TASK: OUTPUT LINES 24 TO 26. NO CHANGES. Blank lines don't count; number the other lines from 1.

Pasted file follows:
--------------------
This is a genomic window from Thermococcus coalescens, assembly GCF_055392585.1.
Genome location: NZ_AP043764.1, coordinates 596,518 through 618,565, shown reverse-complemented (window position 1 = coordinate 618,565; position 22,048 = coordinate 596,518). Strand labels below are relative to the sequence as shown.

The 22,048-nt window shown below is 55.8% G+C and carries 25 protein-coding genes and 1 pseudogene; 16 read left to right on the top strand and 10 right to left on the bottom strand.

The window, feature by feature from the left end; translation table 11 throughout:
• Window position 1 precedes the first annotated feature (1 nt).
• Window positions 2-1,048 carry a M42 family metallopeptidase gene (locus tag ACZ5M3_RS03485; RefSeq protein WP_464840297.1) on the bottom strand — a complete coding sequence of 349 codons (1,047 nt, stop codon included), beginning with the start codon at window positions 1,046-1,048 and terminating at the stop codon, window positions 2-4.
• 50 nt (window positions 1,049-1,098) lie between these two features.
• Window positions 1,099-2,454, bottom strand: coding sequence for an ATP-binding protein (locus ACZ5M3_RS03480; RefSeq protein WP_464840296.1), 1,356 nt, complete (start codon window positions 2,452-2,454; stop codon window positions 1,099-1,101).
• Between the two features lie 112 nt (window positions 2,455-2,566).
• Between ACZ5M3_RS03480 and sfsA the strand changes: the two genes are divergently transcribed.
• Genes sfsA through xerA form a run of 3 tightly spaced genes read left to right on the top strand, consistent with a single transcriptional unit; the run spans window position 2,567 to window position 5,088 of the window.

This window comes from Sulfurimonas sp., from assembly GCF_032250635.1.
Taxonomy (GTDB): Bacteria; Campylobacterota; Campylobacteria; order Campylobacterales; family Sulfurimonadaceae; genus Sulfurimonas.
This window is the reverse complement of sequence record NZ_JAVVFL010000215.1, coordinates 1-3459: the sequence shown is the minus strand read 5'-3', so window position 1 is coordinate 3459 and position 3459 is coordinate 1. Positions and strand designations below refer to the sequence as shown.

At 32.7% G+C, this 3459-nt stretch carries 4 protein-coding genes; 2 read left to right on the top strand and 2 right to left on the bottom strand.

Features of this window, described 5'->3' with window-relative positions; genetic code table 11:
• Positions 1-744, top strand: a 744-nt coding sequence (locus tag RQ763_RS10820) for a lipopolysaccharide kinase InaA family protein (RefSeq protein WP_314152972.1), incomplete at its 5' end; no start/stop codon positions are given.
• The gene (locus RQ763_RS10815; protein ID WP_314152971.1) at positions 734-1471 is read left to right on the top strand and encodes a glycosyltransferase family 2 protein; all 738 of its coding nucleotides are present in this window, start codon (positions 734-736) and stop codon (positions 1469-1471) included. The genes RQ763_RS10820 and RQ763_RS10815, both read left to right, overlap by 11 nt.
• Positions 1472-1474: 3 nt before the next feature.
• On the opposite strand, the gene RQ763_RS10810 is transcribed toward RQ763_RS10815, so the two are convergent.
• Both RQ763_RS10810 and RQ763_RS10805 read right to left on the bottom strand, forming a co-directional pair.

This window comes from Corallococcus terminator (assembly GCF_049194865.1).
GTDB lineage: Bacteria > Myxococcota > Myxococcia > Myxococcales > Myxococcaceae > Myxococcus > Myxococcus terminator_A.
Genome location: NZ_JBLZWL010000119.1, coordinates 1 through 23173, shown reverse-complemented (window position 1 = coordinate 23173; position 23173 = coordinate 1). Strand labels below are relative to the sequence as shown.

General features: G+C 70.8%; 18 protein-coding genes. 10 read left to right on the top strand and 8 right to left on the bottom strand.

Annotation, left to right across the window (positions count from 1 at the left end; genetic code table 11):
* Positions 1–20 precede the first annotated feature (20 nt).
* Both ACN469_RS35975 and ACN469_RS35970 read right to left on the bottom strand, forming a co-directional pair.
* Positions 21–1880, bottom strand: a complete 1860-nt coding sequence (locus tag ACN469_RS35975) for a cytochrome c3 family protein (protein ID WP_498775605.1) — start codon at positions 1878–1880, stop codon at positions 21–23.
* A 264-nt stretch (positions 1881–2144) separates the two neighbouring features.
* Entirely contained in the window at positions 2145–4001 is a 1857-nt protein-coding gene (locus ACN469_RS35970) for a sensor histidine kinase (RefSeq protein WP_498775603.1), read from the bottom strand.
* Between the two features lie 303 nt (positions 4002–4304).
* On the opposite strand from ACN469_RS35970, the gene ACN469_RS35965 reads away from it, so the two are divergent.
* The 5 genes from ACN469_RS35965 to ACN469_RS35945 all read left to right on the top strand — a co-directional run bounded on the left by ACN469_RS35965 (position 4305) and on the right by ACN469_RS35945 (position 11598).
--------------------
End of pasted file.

Genome location: NZ_JBLZWL010000119.1, coordinates 1 through 23173, shown reverse-complemented (window position 1 = coordinate 23173; position 23173 = coordinate 1). Strand labels below are relative to the sequence as shown.

General features: G+C 70.8%; 18 protein-coding genes. 10 read left to right on the top strand and 8 right to left on the bottom strand.

Annotation, left to right across the window (positions count from 1 at the left end; genetic code table 11):